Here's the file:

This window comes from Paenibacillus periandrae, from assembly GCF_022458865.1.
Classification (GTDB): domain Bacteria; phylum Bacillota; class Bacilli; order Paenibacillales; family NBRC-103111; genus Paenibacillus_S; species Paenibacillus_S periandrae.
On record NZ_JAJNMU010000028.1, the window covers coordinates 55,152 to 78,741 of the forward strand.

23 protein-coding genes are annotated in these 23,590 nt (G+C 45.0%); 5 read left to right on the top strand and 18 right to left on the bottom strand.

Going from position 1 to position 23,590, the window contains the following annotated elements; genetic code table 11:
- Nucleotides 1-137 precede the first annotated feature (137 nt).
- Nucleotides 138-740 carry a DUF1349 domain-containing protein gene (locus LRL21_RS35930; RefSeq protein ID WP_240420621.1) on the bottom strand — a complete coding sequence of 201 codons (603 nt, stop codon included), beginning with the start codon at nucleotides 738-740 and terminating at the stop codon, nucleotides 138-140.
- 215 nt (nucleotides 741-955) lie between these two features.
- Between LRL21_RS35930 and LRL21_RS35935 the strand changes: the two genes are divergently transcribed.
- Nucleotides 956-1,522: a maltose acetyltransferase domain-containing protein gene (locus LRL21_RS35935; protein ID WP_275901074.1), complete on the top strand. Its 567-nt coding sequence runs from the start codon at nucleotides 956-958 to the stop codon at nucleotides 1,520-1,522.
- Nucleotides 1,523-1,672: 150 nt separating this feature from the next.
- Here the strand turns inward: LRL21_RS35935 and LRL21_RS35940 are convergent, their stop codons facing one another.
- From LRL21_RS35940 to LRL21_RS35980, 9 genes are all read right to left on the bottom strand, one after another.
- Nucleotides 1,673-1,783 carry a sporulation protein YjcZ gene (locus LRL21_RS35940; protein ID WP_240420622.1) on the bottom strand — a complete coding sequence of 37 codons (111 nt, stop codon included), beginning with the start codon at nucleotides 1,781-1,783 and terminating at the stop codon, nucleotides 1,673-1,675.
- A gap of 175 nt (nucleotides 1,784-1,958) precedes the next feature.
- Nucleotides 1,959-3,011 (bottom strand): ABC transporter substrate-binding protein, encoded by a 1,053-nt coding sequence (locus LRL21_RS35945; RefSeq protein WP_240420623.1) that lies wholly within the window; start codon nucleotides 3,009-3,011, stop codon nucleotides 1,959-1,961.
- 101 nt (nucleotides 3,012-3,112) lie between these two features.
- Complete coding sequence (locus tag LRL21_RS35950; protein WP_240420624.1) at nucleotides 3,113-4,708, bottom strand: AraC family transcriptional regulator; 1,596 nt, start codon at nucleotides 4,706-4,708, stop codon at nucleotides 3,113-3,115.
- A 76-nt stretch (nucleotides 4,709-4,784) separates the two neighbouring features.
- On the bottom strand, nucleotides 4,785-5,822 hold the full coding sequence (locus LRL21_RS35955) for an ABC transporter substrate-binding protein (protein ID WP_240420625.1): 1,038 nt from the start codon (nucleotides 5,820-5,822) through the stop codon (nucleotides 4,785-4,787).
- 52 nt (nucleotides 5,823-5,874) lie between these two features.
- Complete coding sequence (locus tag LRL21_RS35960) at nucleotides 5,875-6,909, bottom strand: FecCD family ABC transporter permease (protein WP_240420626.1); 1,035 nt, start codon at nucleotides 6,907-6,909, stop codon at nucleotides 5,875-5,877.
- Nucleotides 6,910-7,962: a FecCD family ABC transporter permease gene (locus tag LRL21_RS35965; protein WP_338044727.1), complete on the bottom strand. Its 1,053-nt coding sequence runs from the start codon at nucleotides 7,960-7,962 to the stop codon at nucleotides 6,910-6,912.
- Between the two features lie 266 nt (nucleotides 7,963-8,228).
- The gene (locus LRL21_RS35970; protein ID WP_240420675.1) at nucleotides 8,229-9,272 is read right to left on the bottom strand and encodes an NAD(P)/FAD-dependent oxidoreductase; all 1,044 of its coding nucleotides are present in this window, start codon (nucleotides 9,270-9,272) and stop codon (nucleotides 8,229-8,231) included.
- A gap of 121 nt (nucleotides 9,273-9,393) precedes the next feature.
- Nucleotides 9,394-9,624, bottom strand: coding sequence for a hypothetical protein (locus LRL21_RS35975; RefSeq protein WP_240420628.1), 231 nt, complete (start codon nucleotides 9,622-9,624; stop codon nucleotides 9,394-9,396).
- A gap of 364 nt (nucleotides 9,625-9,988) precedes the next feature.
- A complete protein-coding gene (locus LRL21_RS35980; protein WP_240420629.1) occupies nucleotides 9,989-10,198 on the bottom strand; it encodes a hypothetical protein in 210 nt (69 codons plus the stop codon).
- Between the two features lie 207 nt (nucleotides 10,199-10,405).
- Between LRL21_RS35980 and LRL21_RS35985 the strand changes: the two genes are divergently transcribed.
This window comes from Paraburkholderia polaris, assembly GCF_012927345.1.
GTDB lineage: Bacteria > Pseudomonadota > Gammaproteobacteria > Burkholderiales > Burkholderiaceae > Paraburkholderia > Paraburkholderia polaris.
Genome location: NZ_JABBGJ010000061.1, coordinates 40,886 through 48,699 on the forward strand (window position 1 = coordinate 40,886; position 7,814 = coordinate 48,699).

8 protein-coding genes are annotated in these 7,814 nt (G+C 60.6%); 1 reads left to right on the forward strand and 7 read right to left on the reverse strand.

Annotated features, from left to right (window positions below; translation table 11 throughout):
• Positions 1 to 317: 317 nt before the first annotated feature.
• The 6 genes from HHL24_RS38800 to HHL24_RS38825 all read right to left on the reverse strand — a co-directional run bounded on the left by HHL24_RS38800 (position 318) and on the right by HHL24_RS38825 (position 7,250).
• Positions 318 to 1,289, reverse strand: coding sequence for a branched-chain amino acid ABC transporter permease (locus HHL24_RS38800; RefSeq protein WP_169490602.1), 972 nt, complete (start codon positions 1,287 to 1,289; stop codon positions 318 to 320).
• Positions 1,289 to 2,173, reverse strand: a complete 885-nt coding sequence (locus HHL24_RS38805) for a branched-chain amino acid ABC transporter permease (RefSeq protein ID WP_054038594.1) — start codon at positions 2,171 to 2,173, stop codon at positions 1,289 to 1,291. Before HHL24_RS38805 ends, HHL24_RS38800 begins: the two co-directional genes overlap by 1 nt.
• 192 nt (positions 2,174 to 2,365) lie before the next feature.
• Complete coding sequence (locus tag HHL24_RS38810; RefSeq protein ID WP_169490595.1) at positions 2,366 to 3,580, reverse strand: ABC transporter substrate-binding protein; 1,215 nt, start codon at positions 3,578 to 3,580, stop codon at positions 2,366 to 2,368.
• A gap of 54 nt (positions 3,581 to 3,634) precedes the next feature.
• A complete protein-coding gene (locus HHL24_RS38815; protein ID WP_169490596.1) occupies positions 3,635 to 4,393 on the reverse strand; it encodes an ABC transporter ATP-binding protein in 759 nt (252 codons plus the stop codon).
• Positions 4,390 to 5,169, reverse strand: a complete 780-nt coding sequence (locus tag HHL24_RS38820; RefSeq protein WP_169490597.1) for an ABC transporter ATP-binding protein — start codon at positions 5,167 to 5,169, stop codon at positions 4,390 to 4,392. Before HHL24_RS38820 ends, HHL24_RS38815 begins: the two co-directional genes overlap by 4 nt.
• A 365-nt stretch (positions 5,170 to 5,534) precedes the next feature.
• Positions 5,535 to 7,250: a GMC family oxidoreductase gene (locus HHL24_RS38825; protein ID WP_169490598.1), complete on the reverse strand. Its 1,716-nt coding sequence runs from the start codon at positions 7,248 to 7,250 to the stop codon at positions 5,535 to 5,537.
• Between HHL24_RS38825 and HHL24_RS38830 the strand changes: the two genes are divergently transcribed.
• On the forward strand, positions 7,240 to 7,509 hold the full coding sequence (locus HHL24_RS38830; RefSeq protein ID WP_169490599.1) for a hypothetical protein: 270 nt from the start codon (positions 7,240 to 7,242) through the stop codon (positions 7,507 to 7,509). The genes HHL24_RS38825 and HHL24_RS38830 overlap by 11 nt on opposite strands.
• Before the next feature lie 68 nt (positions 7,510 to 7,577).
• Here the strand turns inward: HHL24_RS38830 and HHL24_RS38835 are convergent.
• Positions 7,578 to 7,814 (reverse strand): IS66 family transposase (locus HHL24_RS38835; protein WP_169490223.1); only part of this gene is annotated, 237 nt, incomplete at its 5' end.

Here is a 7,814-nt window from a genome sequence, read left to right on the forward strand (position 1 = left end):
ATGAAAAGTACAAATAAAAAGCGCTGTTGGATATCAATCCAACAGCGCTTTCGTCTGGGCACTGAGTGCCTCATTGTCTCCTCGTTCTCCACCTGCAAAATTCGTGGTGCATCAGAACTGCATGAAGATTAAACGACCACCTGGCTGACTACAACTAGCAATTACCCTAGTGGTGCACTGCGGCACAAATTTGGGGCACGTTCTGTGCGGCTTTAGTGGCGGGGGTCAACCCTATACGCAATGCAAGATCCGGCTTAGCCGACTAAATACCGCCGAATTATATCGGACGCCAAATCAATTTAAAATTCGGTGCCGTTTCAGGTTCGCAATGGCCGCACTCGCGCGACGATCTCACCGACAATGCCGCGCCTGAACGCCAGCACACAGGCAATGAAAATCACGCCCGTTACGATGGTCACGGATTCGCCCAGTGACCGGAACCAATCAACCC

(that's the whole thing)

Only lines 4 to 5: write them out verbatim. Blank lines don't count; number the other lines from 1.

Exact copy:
23 protein-coding genes are annotated in these 23,590 nt (G+C 45.0%); 5 read left to right on the top strand and 18 right to left on the bottom strand.

Going from position 1 to position 23,590, the window contains the following annotated elements; genetic code table 11: